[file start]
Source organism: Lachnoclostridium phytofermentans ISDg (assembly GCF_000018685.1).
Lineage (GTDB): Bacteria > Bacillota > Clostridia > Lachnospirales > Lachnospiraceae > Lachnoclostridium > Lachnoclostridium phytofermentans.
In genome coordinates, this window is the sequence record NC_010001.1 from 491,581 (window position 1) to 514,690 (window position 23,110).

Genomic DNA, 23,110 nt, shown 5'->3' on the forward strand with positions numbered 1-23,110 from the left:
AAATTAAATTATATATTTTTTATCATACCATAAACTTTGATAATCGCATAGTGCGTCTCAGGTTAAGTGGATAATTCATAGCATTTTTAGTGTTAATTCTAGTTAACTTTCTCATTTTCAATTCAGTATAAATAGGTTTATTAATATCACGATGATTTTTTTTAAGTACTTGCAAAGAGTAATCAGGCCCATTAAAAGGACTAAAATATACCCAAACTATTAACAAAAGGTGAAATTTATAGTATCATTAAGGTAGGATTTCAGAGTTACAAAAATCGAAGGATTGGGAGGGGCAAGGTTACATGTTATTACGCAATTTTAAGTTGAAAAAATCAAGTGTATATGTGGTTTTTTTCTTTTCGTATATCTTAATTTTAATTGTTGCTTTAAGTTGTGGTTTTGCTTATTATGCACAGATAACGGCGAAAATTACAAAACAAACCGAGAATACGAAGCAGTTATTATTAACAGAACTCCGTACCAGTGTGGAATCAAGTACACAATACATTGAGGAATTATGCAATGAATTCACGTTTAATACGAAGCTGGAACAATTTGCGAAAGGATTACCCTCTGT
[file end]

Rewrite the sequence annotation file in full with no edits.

Source organism: Lachnoclostridium phytofermentans ISDg (assembly GCF_000018685.1).
Lineage (GTDB): Bacteria > Bacillota > Clostridia > Lachnospirales > Lachnospiraceae > Lachnoclostridium > Lachnoclostridium phytofermentans.
In genome coordinates, this window is the sequence record NC_010001.1 from 491,581 (window position 1) to 514,690 (window position 23,110).

Genomic DNA, 23,110 nt, shown 5'->3' on the forward strand with positions numbered 1-23,110 from the left:
AAATTAAATTATATATTTTTTATCATACCATAAACTTTGATAATCGCATAGTGCGTCTCAGGTTAAGTGGATAATTCATAGCATTTTTAGTGTTAATTCTAGTTAACTTTCTCATTTTCAATTCAGTATAAATAGGTTTATTAATATCACGATGATTTTTTTTAAGTACTTGCAAAGAGTAATCAGGCCCATTAAAAGGACTAAAATATACCCAAACTATTAACAAAAGGTGAAATTTATAGTATCATTAAGGTAGGATTTCAGAGTTACAAAAATCGAAGGATTGGGAGGGGCAAGGTTACATGTTATTACGCAATTTTAAGTTGAAAAAATCAAGTGTATATGTGGTTTTTTTCTTTTCGTATATCTTAATTTTAATTGTTGCTTTAAGTTGTGGTTTTGCTTATTATGCACAGATAACGGCGAAAATTACAAAACAAACCGAGAATACGAAGCAGTTATTATTAACAGAACTCCGTACCAGTGTGGAATCAAGTACACAATACATTGAGGAATTATGCAATGAATTCACGTTTAATACGAAGCTGGAACAATTTGCGAAAGGATTACCCTCTGT